Friday, January 27, 2012

The Generation of Light, Order, and the Fullness of Life through God’s Word

The Bible teaches that the universe has been created by an eternally existing, powerful God. According to the biblical account of creation in Gen 1, God created the world, but (surprisingly perhaps) he did so in stages.

The first stage of creation involved the creation of the basic content of the universe: “In the beginning God created the heavens and the earth” (Gen 1:1). Resulting from this original act of creation, the earth came into existence, but its original state for a certain period of time was chaotic: “but the earth was formless and empty, and darkness was over the surface of the deep” (Gen 1:2).

The original chaotic state of the earth forces the reader to ask why. Specifically, why would God, when he created the world, initially create the earth to be formless and empty? Surely God with his infinite power could have created a world that was fully formed right from the very beginning. He could have created a world complete in every way in the blink of an eye. He could have, but he chose not to. Why then would a God of order create a world that existed in a state of some kind of disorder for a certain limited period of time? In addition, why would a God of light, the God in whom there is no darkness at all, create the earth only to cover it in darkness at least for an initial period of time?

An important clue to the answer to these questions can be found in the final clause in Gen 1:2 where we are told that “the Spirit of God was hovering over the surface of the water.” The initial state of the the earth was formless, empty, and dark; but the chaotic mass was pregnant with the expectation of new life, because the Spirit of God was brooding over the water.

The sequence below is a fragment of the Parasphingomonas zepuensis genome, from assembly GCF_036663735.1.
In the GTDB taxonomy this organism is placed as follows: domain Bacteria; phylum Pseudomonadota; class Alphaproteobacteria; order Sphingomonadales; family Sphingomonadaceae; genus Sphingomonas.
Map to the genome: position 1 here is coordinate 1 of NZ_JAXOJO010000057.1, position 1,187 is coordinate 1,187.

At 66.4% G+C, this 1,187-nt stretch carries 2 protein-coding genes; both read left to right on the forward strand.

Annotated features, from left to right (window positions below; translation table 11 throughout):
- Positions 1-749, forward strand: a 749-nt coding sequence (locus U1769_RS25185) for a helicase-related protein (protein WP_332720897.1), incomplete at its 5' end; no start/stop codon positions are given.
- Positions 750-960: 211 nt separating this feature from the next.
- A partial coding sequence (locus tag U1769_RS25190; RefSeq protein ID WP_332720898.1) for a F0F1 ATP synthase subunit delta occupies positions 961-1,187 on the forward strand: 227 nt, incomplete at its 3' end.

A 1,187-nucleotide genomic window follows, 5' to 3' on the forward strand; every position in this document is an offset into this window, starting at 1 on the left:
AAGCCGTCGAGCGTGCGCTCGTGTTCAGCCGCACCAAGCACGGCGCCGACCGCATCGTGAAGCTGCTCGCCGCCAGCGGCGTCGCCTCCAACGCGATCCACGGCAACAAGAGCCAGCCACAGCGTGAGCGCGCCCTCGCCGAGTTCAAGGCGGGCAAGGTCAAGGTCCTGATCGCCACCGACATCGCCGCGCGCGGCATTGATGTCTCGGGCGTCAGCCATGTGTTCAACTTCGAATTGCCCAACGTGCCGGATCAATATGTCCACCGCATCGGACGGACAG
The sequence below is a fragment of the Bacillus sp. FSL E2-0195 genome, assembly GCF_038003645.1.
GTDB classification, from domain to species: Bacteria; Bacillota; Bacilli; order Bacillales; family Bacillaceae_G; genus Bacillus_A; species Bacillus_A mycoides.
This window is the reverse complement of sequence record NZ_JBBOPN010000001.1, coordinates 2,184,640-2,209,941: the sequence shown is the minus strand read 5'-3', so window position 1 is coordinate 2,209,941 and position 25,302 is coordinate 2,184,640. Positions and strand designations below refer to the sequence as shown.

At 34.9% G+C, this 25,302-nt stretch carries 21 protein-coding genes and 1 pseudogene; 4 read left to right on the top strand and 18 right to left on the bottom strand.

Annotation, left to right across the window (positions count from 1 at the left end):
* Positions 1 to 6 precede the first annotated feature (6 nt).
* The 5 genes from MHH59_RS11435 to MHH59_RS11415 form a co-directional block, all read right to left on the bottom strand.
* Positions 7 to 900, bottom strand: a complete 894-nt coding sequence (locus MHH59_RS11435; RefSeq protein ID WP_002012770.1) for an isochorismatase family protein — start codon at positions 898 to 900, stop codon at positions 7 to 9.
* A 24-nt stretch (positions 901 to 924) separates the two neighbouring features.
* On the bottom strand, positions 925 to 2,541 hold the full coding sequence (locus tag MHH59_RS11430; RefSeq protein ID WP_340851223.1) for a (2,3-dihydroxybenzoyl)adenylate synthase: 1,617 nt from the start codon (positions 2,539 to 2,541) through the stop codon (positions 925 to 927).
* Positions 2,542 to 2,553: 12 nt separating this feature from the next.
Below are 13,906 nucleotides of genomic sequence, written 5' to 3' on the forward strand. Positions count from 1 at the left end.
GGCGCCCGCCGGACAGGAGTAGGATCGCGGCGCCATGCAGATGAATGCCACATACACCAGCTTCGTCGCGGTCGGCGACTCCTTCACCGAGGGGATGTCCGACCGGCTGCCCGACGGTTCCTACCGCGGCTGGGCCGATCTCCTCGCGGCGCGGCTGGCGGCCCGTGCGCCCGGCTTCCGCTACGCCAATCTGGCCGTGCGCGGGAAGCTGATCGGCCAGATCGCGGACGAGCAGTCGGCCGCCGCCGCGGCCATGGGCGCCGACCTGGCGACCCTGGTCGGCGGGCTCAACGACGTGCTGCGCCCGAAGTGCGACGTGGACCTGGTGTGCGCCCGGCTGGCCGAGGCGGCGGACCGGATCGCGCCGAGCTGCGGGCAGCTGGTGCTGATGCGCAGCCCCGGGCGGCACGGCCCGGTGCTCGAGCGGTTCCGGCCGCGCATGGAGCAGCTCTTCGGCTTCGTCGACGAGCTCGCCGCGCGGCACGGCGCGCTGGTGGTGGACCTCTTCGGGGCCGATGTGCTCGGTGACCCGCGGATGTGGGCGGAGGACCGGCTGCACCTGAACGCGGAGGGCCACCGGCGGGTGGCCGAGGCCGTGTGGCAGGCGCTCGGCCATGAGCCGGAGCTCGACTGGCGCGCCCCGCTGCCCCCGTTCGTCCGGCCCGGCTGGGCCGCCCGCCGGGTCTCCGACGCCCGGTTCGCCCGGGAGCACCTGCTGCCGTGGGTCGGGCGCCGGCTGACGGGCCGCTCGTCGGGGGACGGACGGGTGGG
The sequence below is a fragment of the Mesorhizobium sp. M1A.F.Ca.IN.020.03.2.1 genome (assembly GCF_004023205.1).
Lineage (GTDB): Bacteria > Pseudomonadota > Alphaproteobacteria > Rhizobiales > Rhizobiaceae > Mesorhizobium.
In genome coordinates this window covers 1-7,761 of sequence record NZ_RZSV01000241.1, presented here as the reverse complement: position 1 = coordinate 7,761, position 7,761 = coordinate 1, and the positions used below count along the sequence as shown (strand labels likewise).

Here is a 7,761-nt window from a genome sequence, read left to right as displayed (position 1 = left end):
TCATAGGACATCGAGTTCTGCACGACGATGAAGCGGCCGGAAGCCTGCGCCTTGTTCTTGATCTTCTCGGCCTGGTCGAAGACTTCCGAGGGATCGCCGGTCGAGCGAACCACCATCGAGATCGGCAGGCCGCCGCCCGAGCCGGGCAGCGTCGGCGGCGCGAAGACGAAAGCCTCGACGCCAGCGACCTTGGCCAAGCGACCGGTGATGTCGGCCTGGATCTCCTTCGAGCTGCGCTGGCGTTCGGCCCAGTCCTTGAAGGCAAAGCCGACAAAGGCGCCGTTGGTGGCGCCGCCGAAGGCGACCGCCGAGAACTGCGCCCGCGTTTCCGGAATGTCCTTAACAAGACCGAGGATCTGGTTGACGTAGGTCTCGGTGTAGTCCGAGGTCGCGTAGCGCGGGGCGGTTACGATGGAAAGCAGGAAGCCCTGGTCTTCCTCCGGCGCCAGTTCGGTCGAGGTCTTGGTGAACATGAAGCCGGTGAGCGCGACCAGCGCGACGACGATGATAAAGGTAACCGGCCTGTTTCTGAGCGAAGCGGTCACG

In effect, Genesis 1:2 gives the starting point for the subsequent six days of the ordering of creation. Over the six days of creation God would take the formless, empty, dark mass, and lighten, shape, and fill it. Genesis 1 involves, therefore, a movement from negative to positive, a movement from disorder, emptiness, and darkness (in v. 2), to light (v. 3), order (through God’s work of dividing and naming in vv. 4–10), and filling (vv. 11–31).

Therefore, on Day One, God speaks into the midst of the darkness, and creates light. God not only creates light, but he creates order through dividing and naming. He divides the light from the darkness, and calls the light day, and the darkness night.

On Day Two, God divides the water covering the earth into two layers, and the boundary between these two layers he calls heaven or sky. In doing this, God begins to give order to the original chaotic mass.

On Day Three, God makes dry land appear, and calls the water seas, and the dry land earth. God brings order to the original chaotic mass in order to make it habitable. Having created order and various spaces, God then sets about dealing with the problem of the emptiness of the original chaotic mass. And so on Day Three God also makes vegetation to begin to cover the land.

On Day Four, God continues his work of filling by filling the heavens with the sun, moon, and stars. These objects also have a role in giving light, and in ordering or dividing day from night, and in giving order to time. The sun and the moon are the timepieces in the sky that God has given us in order to be aware of, and to keep track of, time.